As you’ve heard on the radio show “Mi Abogada”

For over 20 years, attorney Linnette Tano Clark has helped thousands of immigrants who want to inform themselves about immigration, changes in the law and their impact on the possibility to obtain a better life in the US.

She provides answers in Spanish and English to help the Hispanic community in Los Angeles and the Southern California area.

With degrees from UCLA, Loyola Law School, and years of experience working to support the rights of immigrants and winning their cases, you can be confident that immigration attorney Linnette Clark will help you to navigate the complexities of your immigration situation.

You can ask your immigration questions

LEGAL SERVICES – BURBANK IMMIGRATION LAWYER

Family Based Immigration

  • I-130: Family petition for spouse, parent, child or sibling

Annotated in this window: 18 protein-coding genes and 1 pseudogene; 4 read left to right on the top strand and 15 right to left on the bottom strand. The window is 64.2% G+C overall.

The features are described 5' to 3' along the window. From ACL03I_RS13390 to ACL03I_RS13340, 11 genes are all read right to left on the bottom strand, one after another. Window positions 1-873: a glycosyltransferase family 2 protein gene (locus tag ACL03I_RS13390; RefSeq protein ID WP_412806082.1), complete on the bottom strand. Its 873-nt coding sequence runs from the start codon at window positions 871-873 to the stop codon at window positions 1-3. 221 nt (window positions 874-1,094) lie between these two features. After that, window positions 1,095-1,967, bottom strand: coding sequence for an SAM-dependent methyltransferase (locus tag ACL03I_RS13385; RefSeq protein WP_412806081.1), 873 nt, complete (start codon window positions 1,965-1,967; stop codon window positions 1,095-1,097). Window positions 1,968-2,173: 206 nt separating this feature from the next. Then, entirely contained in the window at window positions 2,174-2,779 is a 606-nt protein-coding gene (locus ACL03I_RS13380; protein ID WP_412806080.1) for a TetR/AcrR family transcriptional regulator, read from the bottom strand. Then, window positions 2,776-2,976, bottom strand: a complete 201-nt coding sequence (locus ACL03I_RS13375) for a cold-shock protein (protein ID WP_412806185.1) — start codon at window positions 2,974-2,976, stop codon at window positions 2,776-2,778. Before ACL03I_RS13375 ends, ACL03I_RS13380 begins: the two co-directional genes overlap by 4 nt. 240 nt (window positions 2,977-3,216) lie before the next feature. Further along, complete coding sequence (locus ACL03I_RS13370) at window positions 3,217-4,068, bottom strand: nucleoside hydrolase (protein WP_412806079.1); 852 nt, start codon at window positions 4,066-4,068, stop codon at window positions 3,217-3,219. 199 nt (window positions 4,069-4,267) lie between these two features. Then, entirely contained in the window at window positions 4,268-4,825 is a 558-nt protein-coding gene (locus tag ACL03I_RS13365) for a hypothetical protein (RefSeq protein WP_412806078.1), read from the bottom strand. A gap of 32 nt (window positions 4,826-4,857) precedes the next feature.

• Adjustment of status
  • I-601A waivers
  • Consular processing
  • I-751: Removal of Conditional Residency

Citizenship
Renewal of permanent residence

  • N-400
  • N-600

Deferred Action (DACA)
U Visa
VAWA for phychological abuse

Deportation/ Removal Defense

  • Cancellation from Removal for Lawful Permanent Residents
  • Cancellation from Removal for Non-Lawful Permanent Residents
  • Defensive Asylum applications

Asylum
Appeals
TPS
I-90
Parole in Place

Investigations

  • FOIA
  • Criminal background checks with the FBI & California Department of Justice

Recent immigration news

Immigration Form Fees Increase in November 2010

CIS fees increase on most applications on November 23, 2010. One of the only applications not subject to the increase is the N-400, application for naturalization. CIS representatives have commented that the reason the naturalization application fee is not being increased is to encourage those that are eligible to become citizens of the United States!

DREAM Act: New Immigration Law?

Great news for immigrants! Congress is considering the DREAM Act. It would grant legal resident status to undocumented immigrant students. The qualifications to apply: those who entered the United States before turning 16 and were raised here continuously for at least five years prior to the passage of the bill, graduated from an American high […]